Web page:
Voting in American Samoa has started off quietly but is expected to pick up this afternoon.
Electors will vote on the US territory's governor and deputy, delegate to Congress, and 20 members of the House of Representative.
The territory's voters do not have the right to vote for the President.
Turnout is expected to be strong, at about 80 percent but our correspondent in Pago Pago Monica Miller said so far its been quiet
"One woman said she was done in about five minutes and she thought one of the big differences from years past is that there is no food, you know the smell of barbecue around and also a lot of the tents from the different camps will be close to the polling places but with the election law that was passed those have to be quite a distance now."
But Mrs Miller said there is a lot of interest in the election and voting should pick up at lunchtime when government workers come out to the polls.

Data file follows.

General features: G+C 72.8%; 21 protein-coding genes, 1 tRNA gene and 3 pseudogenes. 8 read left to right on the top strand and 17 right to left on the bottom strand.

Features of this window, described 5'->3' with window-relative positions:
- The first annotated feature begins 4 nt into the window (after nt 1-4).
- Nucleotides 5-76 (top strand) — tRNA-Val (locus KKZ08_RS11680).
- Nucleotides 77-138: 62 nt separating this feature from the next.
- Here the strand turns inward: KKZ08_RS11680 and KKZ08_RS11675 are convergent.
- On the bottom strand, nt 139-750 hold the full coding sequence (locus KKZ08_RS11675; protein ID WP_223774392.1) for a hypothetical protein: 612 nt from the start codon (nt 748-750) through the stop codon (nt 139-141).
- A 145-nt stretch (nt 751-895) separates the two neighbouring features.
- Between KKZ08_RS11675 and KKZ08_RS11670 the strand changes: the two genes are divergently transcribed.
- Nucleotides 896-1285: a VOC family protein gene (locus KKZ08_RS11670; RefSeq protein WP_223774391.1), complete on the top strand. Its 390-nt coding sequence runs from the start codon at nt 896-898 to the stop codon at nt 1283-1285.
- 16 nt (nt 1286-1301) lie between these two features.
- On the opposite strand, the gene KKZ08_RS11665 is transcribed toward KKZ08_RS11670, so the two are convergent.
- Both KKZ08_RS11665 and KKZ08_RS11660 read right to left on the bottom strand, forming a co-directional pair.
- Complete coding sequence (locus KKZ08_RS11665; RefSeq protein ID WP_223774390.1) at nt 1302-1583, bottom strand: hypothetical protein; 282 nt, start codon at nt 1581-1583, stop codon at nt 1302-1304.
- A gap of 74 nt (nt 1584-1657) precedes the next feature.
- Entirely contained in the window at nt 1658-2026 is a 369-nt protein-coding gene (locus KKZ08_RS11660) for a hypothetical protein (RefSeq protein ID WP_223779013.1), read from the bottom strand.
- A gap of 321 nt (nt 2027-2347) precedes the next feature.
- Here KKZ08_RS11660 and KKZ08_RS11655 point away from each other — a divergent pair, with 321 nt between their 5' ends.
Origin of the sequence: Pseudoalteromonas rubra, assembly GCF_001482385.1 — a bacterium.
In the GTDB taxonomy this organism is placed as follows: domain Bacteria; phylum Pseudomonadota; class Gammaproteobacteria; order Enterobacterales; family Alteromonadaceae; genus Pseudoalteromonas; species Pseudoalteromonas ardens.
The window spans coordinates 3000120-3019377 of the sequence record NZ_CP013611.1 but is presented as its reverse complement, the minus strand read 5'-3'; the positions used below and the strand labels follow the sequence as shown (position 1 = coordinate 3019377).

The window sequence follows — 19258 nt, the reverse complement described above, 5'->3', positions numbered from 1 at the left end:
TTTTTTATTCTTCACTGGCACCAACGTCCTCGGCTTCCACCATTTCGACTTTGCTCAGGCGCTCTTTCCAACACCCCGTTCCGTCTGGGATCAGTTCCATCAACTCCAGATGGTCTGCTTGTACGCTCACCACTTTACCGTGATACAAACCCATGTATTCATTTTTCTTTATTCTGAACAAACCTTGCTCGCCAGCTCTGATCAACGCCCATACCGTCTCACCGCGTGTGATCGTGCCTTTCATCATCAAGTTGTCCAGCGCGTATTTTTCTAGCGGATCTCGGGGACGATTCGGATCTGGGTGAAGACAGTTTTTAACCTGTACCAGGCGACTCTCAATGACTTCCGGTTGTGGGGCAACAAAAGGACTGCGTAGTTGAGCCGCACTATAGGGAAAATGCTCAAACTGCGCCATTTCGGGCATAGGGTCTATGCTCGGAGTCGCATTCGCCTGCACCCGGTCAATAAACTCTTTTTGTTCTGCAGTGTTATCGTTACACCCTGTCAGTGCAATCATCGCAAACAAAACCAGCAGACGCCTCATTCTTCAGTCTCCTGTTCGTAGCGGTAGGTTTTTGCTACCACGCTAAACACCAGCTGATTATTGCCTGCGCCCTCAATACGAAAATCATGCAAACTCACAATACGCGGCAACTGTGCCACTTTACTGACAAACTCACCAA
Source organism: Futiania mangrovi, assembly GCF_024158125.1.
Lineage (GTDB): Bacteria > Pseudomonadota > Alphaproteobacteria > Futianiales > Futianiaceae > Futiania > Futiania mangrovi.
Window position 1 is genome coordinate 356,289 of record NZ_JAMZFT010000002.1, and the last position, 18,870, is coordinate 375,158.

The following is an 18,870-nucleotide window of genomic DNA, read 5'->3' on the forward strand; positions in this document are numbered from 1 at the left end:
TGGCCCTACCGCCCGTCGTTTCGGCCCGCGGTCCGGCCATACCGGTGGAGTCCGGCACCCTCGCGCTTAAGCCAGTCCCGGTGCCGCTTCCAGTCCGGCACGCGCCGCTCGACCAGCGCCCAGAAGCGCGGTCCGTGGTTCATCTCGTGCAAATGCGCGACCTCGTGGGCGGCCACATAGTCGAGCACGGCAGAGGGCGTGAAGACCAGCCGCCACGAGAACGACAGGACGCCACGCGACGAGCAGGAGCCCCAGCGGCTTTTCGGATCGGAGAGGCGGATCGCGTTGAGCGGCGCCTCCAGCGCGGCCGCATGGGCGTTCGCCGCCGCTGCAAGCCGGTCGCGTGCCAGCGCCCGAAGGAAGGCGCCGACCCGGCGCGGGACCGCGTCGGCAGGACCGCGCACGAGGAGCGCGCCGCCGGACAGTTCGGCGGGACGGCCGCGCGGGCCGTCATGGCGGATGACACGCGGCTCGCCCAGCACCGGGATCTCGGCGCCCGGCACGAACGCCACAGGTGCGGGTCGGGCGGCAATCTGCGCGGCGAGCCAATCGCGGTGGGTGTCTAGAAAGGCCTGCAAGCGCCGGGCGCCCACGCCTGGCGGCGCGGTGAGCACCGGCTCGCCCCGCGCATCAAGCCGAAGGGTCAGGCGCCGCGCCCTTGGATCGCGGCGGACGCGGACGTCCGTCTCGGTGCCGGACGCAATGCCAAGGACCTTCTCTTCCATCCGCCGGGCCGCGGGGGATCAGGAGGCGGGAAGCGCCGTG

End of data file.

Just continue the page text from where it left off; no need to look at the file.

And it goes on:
Under local law voters are entitled to be absent from their of employment for two consecutive hours for the purpose of casting their vote and are protected from having their wages deducted for that time.
Clinton wins Guam straw poll
Meanwhile the Democratic presidential nominee Hillary Clinton has handily defeated Republican rival Donald Trump in a presidential straw poll in Guam - but the result will not count in the main game.
The US territory traditionally holds the unofficial straw poll during every presidential election.
Guam, which is 15 hours ahead of Washington DC, has already counted up the 32,071 ballots cast, with Clinton garnering 71 per cent of the vote and Trump 24 per cent.
The result does not give Clinton any electoral votes, but it may bode well for her chances - the winner of every presidential election in 36 years has also come out on top in Guam's straw poll.